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Business Strategy Lack of Courage Is Killing Your Business

Every once in a while, which lately is more often than expected, I come across an article that makes me really pause and think. In this case, the article in question struck me square in the face with the ‘hammer of truth’. Usually I don’t take reports by large organizations too seriously because they come seem watered down and not as hard-nosed on issues as they should be. This report came out from Deloitte, and although I have not read many reports from them, this one really got my attention. The report was titled The future belongs to the bold – Canada needs more courage. Please Google it as I think you’ll also find it an interesting read.

The study they released used Canadian companies, but I believe their findings can be applied to everyone. 

Right now, baseball playoffs are in full swing. I must say that I don’t watch baseball very often during the season, however, playoffs are a different matter, especially when a team close to home is playing. One of the words you often hear being yelled is—Safe! It is an extremely important word in the sport, and referees and announcers yell out the word to make it even more impactful. I think we can apply this word in the same way to many businesses running out there.

The interesting statistics presented in the report show that 44 percent of the respondents believed they had a courageous company, and in fact, did not at all. I think that many of you are nodding your heads right now, because you also see this in the businesses you are in, as well as the businesses you deal with. The businesses that think they are courageous and making bold changes are not. Most of them are people who put their toe into a cold lake and think they have gone for a swim. Nice try, but that is not courageous. Jump in naked. Now that would be courageous.

Many companies do not know that risk and courage go together, and without risk, you are not courageous at all. The Deloitte report goes into a lot of detail and reveals that 69 percent of the courageous companies (those that in fact made bold courageous changes) saw revenues rise last year when things were not going well with their competitors. But okay, if you think buying a photocopier applies as courageous, have at it!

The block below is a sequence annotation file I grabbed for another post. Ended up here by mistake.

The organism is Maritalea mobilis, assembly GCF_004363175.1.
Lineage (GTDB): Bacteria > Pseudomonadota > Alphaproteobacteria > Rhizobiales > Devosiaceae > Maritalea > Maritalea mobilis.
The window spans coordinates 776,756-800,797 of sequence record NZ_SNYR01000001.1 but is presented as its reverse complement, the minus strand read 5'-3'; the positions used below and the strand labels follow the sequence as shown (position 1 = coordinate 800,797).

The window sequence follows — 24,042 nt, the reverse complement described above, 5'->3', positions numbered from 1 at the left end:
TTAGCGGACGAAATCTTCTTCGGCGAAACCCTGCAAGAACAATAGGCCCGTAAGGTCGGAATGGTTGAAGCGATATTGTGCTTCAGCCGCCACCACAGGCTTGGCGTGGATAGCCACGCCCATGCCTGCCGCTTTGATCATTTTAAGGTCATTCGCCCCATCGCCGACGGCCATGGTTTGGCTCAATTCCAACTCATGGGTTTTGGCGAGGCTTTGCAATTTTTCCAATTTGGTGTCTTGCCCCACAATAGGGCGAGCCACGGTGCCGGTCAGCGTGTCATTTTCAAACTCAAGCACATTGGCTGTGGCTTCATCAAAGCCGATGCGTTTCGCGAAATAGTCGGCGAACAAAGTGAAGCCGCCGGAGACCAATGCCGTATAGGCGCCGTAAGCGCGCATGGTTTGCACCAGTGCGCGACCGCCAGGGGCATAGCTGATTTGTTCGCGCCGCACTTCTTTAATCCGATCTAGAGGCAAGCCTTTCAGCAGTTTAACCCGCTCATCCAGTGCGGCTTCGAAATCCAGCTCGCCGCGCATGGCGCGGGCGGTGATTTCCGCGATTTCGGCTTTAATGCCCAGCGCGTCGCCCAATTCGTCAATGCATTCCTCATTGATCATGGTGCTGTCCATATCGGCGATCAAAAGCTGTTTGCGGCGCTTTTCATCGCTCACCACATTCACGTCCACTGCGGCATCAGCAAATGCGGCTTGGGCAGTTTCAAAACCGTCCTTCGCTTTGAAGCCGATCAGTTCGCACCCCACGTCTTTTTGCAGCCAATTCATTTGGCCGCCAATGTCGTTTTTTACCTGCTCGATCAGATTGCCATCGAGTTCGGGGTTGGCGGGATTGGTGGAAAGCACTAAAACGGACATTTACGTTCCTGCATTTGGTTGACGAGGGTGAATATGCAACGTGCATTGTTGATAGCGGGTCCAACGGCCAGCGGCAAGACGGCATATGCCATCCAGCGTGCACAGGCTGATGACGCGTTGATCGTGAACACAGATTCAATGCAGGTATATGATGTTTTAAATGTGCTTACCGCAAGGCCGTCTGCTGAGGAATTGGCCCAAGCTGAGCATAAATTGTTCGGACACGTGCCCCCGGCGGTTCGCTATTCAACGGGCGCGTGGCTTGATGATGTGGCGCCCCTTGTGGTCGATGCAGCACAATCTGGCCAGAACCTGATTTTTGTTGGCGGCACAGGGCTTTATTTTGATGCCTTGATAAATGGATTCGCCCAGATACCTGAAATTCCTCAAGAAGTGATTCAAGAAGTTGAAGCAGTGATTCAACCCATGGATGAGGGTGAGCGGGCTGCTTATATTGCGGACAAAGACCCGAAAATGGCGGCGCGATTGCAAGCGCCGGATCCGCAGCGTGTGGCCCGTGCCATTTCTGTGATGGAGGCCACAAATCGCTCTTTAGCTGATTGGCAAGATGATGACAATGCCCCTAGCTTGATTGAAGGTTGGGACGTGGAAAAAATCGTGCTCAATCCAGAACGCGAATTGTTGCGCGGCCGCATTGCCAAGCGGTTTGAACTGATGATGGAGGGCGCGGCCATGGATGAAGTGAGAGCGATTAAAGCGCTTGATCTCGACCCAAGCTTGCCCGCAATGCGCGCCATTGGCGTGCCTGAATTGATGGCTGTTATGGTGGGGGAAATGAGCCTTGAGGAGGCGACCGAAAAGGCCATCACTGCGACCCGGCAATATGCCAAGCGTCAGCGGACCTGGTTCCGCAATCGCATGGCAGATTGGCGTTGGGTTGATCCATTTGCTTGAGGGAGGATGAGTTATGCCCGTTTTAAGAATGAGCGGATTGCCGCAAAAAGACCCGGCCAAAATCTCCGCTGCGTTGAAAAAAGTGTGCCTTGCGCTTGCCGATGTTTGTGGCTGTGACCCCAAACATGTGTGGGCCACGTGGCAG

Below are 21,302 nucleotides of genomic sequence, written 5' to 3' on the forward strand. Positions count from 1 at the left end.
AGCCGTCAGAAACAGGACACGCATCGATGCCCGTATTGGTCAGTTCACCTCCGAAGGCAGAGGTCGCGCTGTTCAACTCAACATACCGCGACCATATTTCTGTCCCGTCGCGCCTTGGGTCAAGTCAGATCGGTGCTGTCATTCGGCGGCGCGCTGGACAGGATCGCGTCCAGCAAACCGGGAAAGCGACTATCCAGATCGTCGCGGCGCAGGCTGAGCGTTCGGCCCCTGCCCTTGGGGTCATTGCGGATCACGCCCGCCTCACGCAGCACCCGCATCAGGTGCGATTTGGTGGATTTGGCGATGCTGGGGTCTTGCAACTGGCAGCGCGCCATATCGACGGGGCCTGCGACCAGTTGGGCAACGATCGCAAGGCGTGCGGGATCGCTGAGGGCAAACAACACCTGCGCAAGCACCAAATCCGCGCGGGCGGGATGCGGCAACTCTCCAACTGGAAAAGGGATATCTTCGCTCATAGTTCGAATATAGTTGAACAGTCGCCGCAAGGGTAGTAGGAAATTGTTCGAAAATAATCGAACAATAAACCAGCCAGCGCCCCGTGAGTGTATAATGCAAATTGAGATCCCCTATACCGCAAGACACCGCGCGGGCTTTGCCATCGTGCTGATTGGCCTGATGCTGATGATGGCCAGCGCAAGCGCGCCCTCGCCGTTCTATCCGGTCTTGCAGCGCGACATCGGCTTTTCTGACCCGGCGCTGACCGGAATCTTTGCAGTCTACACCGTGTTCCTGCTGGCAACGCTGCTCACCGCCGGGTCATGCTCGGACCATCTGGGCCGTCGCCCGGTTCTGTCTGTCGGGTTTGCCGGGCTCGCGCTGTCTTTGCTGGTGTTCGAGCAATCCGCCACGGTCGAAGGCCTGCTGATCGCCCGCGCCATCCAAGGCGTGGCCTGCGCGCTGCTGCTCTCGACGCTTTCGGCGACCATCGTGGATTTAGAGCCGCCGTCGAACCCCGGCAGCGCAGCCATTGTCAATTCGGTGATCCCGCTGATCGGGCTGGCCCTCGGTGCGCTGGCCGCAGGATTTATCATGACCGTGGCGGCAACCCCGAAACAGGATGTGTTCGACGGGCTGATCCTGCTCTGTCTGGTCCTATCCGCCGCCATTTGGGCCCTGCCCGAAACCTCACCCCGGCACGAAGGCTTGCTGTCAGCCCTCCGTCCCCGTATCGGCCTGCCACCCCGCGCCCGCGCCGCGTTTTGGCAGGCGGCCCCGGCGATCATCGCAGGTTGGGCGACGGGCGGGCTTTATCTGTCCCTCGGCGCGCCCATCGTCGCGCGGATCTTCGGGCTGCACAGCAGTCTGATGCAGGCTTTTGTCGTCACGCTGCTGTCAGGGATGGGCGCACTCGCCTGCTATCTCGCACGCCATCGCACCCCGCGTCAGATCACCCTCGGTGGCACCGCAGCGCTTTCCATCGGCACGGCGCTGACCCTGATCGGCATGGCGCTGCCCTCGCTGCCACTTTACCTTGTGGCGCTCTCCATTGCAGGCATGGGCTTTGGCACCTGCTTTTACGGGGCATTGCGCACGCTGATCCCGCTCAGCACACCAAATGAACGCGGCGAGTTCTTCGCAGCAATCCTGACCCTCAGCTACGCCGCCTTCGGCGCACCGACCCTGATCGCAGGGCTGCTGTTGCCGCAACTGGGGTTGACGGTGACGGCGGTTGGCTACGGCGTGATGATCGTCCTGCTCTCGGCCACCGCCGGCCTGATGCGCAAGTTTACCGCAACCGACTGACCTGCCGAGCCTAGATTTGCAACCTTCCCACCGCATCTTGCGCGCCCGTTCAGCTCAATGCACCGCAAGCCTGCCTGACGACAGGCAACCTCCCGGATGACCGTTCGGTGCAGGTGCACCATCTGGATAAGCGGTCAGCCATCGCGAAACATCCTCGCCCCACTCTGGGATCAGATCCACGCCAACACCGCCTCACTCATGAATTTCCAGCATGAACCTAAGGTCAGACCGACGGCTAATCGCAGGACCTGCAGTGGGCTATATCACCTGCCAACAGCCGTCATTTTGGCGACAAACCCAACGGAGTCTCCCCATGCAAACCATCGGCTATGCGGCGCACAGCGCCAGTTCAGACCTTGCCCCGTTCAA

I do not want to go through the report in detail since you can read it for yourself (and I encourage you to do so). But to me, courageous means you take risks, albeit calculated risks. (Buying a photocopier does not qualify!) What qualifies as true risk is making bold changes that you believe will make your company more productive and competitive for now and in the future. In fact, I’d have to say that trying to improve your business by purchasing a new photocopier is merely looking at the freezing water, it’s not even a toe dip.

The problem lies in the fact that many companies are comfortable where they are at. When there is adversity they believe it is easier to maintain the status quo instead of making changes that would make them better. How many companies do you know that could have been saved— and even very successful—had they been courageous and taken some risks in the face of economic adversity. I know a whole bunch. They would be here today and flourishing. Instead they are what I like to refer as “Roadkill on the Economic Highway.”

Some of you reading this right now are probably working for organizations that have taken the non courageous route or know of companies that just can not make the courageous changes necessary for their long term survival. It truly is a shame. Reading the Deloitte report is a good start to changing that mentality. In the end, more success will come to those individuals or organizations that have courage to start embracing a change for the better. If not, then there will be consequences to not having courage.

“Don’t let fear kill your organizations!”